SPRINT Mind Study Preliminary Data

drawing of a sphygmomanometer connected to heart and brain

CBHI Investigators from Case Western Reserve University School of Medicine and University Hospitals are major contributors to the SPRINT MIND study, funded by the National Institutes of Health. The study  has released preliminary data that seem to indicate that reduction of systolic blood pressure to a target 120 mm Hg (versus 130 mm Hg) may significantly reduce the risk of Mild Cognitive Impairment (MCI), and MCI and dementia (through all causes) combined. While the data are preliminary and have not yet been published, "this is the first randomized clinical trial to demonstrate a reduction in MCI alone, and the combined risk of MCI and all-cause dementia," according to Jeff D. Williamson, MD, MHS, Professor of Internal Medicine and Epidemiology and Chief, Section on Gerontology and Geriatric Medicine at Wake Forest School of Medicine.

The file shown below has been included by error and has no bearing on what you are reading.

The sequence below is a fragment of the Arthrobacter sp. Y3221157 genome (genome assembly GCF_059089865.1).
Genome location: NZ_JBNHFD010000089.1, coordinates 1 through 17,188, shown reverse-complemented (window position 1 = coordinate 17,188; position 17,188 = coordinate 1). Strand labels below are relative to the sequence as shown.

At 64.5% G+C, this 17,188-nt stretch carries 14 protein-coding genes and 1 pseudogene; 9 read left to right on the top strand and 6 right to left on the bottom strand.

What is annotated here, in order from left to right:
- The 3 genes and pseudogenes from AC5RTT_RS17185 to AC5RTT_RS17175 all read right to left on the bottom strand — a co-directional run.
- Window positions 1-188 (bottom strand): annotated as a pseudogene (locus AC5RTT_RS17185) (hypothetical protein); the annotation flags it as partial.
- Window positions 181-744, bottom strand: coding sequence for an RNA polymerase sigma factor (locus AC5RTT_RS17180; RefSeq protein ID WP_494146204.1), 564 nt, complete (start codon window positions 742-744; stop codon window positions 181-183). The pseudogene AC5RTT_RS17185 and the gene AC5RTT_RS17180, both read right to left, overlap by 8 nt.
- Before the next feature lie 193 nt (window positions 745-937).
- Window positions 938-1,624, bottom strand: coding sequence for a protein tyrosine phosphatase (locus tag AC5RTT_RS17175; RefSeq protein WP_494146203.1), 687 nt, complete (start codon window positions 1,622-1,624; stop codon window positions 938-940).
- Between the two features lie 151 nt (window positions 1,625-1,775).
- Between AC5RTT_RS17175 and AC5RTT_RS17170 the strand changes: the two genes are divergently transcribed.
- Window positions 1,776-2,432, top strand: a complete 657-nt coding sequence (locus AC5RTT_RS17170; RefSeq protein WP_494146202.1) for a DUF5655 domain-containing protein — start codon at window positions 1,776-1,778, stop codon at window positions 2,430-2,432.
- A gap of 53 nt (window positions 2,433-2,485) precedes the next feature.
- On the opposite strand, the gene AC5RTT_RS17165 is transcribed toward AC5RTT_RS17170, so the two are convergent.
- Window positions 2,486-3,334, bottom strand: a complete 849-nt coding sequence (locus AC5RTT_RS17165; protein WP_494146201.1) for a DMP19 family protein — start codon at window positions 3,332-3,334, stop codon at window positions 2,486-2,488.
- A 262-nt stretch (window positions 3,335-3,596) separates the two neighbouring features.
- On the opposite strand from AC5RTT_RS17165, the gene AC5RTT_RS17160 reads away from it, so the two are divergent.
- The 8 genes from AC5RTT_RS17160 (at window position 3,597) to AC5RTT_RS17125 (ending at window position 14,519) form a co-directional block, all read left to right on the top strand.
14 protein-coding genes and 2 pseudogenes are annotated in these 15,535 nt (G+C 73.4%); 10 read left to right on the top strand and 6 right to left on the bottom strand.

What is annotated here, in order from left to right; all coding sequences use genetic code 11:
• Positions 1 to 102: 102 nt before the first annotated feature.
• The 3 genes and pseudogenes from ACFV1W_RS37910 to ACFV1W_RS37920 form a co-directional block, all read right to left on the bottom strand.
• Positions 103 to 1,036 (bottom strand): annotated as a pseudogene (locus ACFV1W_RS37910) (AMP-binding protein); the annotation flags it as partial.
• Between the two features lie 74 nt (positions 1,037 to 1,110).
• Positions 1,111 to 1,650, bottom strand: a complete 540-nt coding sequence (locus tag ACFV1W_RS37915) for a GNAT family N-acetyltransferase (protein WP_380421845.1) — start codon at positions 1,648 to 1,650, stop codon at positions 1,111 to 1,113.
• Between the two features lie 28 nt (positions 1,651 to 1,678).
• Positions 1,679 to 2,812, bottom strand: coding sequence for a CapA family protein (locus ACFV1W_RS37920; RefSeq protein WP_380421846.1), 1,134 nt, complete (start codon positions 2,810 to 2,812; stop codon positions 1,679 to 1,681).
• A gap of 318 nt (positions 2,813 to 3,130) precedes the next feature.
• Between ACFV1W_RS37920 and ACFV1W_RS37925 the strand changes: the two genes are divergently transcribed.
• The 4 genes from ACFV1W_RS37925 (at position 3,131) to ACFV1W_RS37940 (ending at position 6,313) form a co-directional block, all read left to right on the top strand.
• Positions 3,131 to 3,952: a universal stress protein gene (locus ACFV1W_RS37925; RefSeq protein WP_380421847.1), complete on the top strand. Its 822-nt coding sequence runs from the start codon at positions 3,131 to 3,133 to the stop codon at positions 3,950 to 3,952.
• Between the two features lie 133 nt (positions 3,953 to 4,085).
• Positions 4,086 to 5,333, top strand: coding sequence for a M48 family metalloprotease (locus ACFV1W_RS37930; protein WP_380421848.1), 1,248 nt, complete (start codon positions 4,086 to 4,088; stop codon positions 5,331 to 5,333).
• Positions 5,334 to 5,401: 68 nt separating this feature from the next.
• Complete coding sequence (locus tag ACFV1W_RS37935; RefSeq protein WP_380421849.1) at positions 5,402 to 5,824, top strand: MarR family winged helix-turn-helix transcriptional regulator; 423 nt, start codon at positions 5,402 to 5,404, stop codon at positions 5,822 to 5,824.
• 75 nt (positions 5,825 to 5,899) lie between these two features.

Professors at CWRU and UH who participated in the study have also spearheaded the Targeted Management Intervention (TEAM) focused at reducing stroke risk in males of African-American descent. "Our TEAM study has developed an effective behavioral intervention that can help people, especially African-Americans at high risk for stroke, get their blood pressures closer to what we know now are appropriate targets," said Martha Sajatovic MD, Director of the Neurological and Behavioral Outcomes Center at CWRU School of Medicine, and a Professor of Psychiatry at UH, who was first author of the study that appeared in the American Journal of Health Promotion.

The SPRINT MIND Study